Israel’s Supreme Court Overturns ‘Settlement Regulation Law’

Israeli Supreme Court President Esther Hayut and Supreme court Justices arrive to a second day court session on petitions against the coalition agreement between Gantz's Kahol Lavan party and Netanyahu's Likud at the Supreme Court in Jerusalem on May 3, 2020. Photo by Oren Ben Hakoon/POOL *** Local Caption *** ????? ???? ????? ?????? ???? ??? ???? ????? ????? ????? ???? ???? ???? ?????

Israel’s Supreme Court has ruled against legislation aimed at retroactively legalizing settlements in certain parts of Judea and Samaria. The Judea and Samaria Regulation Law, passed by the Knesset in 2017, allows for the legalization of the status of Israeli residences built on Palestinian-owned land.

In a nearly unanimous decision, eight of the nine justices on the panel ruled the Regulation Law “unconstitutional,” on the grounds that it “violates the property rights and equality of Palestinians, and gives clear priority to the interests of Israeli settlers over Palestinian residents.”

The law, which has been frozen since its passage three years ago, stipulates that the land on which the settlements have been built will remain the property of their legal Palestinian owners, but their usage will be expropriated by Israel. In exchange, the owners will be compensated at a rate of 125 percent of the property’s value.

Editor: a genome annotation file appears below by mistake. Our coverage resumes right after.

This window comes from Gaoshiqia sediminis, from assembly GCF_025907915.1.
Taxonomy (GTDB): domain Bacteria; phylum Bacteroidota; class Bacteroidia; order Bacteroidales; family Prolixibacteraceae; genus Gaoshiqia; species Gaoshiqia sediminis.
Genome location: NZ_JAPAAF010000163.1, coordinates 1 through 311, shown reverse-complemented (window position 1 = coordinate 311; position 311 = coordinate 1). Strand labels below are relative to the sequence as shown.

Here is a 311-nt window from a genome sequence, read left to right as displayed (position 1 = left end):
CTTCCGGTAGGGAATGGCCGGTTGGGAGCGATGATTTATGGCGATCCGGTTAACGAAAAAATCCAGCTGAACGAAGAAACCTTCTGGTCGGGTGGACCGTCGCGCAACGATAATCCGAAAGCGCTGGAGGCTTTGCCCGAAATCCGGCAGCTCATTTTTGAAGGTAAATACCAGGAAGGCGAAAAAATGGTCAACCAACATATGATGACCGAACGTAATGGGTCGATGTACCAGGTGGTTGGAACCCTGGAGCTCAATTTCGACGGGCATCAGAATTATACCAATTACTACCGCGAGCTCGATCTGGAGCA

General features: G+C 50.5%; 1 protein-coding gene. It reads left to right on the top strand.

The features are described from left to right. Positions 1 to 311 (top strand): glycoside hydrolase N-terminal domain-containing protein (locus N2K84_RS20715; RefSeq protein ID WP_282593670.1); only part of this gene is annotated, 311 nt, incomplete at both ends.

Israeli Prime Minister Bibi Netanyahu’s Likud Party responded by stating, “It is unfortunate that the Supreme Court would invalidate an important ruling for settlement and its future. We will work to legislate a new law.”

Likud’s partners in the government, the Blue and White Party—led by Defense Minister and Vice Premier Benny Gantz—reacted differently, saying, “We respect the Supreme Court’s decision and will make sure it is upheld.”

The power of the courts was one of the key issues in the recent rounds of Knesset elections, and remains a main point of contention between the right and the left, with the former vowing to fight against judicial overreach and the latter defending the judges’ intervening in political matters. JNS.ORG



  1. The apathy in Israel is sickening. Nobody cares, nobody gives a hoot, so the self-appointed pro-Arab judges in the high court of injustice feel they can do whatever they want, even meddling into political affairs, religious affairs, etc.

    • Trump can’t even oust judges in the US, Baruch HaShem. And why would Israel want an outside power to come in to pick sides in an internal dispute? In 63 BCE, one side in a dynastic war invited Rome in. The next time there would be a Jewish state in the Land of Israel would be 2010 years later.


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